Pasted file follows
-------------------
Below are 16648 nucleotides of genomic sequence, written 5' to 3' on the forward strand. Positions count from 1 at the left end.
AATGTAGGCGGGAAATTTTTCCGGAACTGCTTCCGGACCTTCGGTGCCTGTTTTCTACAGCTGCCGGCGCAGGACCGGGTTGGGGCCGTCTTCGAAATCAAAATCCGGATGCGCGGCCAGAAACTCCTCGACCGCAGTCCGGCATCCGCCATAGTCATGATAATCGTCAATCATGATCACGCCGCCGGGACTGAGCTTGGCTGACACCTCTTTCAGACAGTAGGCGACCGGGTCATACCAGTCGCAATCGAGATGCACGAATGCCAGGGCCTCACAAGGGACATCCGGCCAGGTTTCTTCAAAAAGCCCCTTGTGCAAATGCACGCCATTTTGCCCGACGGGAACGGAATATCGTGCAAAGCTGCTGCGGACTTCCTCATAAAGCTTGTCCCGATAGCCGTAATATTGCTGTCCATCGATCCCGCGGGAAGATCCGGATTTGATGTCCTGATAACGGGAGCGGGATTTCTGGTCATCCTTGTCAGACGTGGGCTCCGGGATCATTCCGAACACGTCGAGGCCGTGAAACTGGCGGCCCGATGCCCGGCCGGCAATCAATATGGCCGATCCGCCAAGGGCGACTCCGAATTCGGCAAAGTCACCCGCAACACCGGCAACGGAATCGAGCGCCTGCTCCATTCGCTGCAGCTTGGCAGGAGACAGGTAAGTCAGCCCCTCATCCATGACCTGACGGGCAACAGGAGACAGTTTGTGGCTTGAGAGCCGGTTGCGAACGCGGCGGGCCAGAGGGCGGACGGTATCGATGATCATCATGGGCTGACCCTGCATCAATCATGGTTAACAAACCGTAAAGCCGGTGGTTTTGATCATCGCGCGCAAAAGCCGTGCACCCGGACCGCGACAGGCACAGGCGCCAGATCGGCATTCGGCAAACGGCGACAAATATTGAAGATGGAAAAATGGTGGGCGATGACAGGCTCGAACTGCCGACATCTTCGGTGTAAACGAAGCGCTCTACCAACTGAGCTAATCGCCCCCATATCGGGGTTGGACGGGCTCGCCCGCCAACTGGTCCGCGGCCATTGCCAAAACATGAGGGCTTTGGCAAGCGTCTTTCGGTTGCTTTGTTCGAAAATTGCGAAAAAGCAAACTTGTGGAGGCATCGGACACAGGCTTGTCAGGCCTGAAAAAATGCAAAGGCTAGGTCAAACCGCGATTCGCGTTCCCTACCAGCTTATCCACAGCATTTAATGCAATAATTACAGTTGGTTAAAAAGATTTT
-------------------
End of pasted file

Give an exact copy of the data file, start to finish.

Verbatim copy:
Below are 16648 nucleotides of genomic sequence, written 5' to 3' on the forward strand. Positions count from 1 at the left end.
AATGTAGGCGGGAAATTTTTCCGGAACTGCTTCCGGACCTTCGGTGCCTGTTTTCTACAGCTGCCGGCGCAGGACCGGGTTGGGGCCGTCTTCGAAATCAAAATCCGGATGCGCGGCCAGAAACTCCTCGACCGCAGTCCGGCATCCGCCATAGTCATGATAATCGTCAATCATGATCACGCCGCCGGGACTGAGCTTGGCTGACACCTCTTTCAGACAGTAGGCGACCGGGTCATACCAGTCGCAATCGAGATGCACGAATGCCAGGGCCTCACAAGGGACATCCGGCCAGGTTTCTTCAAAAAGCCCCTTGTGCAAATGCACGCCATTTTGCCCGACGGGAACGGAATATCGTGCAAAGCTGCTGCGGACTTCCTCATAAAGCTTGTCCCGATAGCCGTAATATTGCTGTCCATCGATCCCGCGGGAAGATCCGGATTTGATGTCCTGATAACGGGAGCGGGATTTCTGGTCATCCTTGTCAGACGTGGGCTCCGGGATCATTCCGAACACGTCGAGGCCGTGAAACTGGCGGCCCGATGCCCGGCCGGCAATCAATATGGCCGATCCGCCAAGGGCGACTCCGAATTCGGCAAAGTCACCCGCAACACCGGCAACGGAATCGAGCGCCTGCTCCATTCGCTGCAGCTTGGCAGGAGACAGGTAAGTCAGCCCCTCATCCATGACCTGACGGGCAACAGGAGACAGTTTGTGGCTTGAGAGCCGGTTGCGAACGCGGCGGGCCAGAGGGCGGACGGTATCGATGATCATCATGGGCTGACCCTGCATCAATCATGGTTAACAAACCGTAAAGCCGGTGGTTTTGATCATCGCGCGCAAAAGCCGTGCACCCGGACCGCGACAGGCACAGGCGCCAGATCGGCATTCGGCAAACGGCGACAAATATTGAAGATGGAAAAATGGTGGGCGATGACAGGCTCGAACTGCCGACATCTTCGGTGTAAACGAAGCGCTCTACCAACTGAGCTAATCGCCCCCATATCGGGGTTGGACGGGCTCGCCCGCCAACTGGTCCGCGGCCATTGCCAAAACATGAGGGCTTTGGCAAGCGTCTTTCGGTTGCTTTGTTCGAAAATTGCGAAAAAGCAAACTTGTGGAGGCATCGGACACAGGCTTGTCAGGCCTGAAAAAATGCAAAGGCTAGGTCAAACCGCGATTCGCGTTCCCTACCAGCTTATCCACAGCATTTAATGCAATAATTACAGTTGGTTAAAAAGATTTT